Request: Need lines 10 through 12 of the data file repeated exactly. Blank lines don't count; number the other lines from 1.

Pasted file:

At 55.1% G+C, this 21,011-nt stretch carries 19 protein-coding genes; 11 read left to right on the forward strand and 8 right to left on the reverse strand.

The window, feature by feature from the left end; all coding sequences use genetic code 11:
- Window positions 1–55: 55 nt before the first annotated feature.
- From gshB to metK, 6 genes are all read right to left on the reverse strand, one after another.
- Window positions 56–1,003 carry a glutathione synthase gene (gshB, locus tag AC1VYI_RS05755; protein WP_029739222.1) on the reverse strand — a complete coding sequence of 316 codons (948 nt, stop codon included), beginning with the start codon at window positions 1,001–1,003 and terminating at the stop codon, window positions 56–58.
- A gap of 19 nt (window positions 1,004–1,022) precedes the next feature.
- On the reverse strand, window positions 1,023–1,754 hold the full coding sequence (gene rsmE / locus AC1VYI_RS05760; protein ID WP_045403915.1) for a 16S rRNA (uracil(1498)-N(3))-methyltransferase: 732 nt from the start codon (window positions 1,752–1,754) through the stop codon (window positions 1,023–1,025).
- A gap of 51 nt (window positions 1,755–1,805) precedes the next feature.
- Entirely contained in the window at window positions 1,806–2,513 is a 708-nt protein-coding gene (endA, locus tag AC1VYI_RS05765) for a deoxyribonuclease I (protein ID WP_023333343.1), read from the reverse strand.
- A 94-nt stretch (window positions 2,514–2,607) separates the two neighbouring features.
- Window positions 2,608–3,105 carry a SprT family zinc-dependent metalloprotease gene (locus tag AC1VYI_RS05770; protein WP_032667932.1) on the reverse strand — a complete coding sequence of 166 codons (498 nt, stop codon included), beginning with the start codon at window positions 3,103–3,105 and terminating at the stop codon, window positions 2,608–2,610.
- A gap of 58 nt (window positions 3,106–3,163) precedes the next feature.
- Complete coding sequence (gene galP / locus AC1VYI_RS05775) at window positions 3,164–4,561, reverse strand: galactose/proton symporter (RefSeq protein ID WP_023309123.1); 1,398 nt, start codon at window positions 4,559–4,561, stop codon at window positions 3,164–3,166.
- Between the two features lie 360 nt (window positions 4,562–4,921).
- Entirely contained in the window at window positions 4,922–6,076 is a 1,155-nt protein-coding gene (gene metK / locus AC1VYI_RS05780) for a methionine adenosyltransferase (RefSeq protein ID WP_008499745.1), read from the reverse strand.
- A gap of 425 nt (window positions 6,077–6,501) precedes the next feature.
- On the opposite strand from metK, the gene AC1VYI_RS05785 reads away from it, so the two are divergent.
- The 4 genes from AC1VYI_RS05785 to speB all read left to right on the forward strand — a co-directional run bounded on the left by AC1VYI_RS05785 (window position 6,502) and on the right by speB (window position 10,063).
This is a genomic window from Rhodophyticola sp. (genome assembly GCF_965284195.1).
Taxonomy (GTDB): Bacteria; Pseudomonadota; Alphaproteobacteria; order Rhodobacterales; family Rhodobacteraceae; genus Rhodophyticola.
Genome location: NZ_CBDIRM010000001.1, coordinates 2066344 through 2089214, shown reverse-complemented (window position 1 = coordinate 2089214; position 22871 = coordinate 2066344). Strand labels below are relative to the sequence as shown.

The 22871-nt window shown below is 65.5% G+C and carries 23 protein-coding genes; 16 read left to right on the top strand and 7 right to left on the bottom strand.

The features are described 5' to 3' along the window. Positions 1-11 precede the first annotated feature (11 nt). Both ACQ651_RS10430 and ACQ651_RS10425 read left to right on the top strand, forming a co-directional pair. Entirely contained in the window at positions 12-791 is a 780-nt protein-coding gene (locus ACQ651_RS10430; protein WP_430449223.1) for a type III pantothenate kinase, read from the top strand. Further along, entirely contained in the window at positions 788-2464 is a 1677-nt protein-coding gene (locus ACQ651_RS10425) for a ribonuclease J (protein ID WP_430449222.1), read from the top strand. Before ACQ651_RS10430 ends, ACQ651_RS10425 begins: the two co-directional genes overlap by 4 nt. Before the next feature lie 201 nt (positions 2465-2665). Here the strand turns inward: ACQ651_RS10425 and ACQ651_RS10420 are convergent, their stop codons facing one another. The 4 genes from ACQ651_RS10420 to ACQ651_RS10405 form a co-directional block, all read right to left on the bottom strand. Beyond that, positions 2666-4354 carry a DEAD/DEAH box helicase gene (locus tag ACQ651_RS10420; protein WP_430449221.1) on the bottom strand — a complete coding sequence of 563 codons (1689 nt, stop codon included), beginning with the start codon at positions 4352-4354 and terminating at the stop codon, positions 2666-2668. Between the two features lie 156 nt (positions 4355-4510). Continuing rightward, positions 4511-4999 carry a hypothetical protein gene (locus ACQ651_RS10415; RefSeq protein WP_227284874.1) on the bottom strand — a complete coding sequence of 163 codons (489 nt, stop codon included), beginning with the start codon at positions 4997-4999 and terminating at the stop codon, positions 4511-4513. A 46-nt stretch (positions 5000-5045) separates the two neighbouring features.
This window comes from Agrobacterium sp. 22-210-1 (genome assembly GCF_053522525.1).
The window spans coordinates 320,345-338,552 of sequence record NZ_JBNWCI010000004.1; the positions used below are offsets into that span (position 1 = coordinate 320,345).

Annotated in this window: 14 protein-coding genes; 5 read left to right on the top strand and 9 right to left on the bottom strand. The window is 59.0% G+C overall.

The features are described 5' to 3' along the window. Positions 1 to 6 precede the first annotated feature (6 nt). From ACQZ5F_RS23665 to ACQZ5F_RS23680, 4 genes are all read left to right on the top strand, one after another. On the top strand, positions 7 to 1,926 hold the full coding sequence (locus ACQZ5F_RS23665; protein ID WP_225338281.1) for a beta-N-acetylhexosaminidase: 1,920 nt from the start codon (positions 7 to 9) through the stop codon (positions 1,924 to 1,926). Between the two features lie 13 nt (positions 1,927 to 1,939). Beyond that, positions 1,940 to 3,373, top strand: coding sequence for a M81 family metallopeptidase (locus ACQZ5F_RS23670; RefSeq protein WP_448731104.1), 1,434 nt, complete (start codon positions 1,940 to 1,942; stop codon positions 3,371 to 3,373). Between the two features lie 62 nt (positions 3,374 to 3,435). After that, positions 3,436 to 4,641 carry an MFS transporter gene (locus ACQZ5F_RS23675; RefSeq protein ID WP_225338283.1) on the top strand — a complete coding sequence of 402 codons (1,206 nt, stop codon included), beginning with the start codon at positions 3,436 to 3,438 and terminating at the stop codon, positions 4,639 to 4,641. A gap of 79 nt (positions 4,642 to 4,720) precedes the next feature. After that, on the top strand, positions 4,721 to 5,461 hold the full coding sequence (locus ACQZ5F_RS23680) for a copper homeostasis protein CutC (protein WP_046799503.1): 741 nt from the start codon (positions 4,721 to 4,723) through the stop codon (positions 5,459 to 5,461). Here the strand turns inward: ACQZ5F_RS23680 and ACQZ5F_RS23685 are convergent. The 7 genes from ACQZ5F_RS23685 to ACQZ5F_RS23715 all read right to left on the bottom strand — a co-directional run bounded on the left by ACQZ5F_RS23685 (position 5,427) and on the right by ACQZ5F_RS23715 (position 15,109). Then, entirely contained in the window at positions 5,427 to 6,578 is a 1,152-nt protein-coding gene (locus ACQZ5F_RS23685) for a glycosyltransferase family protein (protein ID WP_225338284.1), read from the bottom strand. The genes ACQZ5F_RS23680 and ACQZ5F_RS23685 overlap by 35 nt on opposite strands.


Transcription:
- A 94-nt stretch (window positions 2,514–2,607) separates the two neighbouring features.
- Window positions 2,608–3,105 carry a SprT family zinc-dependent metalloprotease gene (locus tag AC1VYI_RS05770; protein WP_032667932.1) on the reverse strand — a complete coding sequence of 166 codons (498 nt, stop codon included), beginning with the start codon at window positions 3,103–3,105 and terminating at the stop codon, window positions 2,608–2,610.
- A gap of 58 nt (window positions 3,106–3,163) precedes the next feature.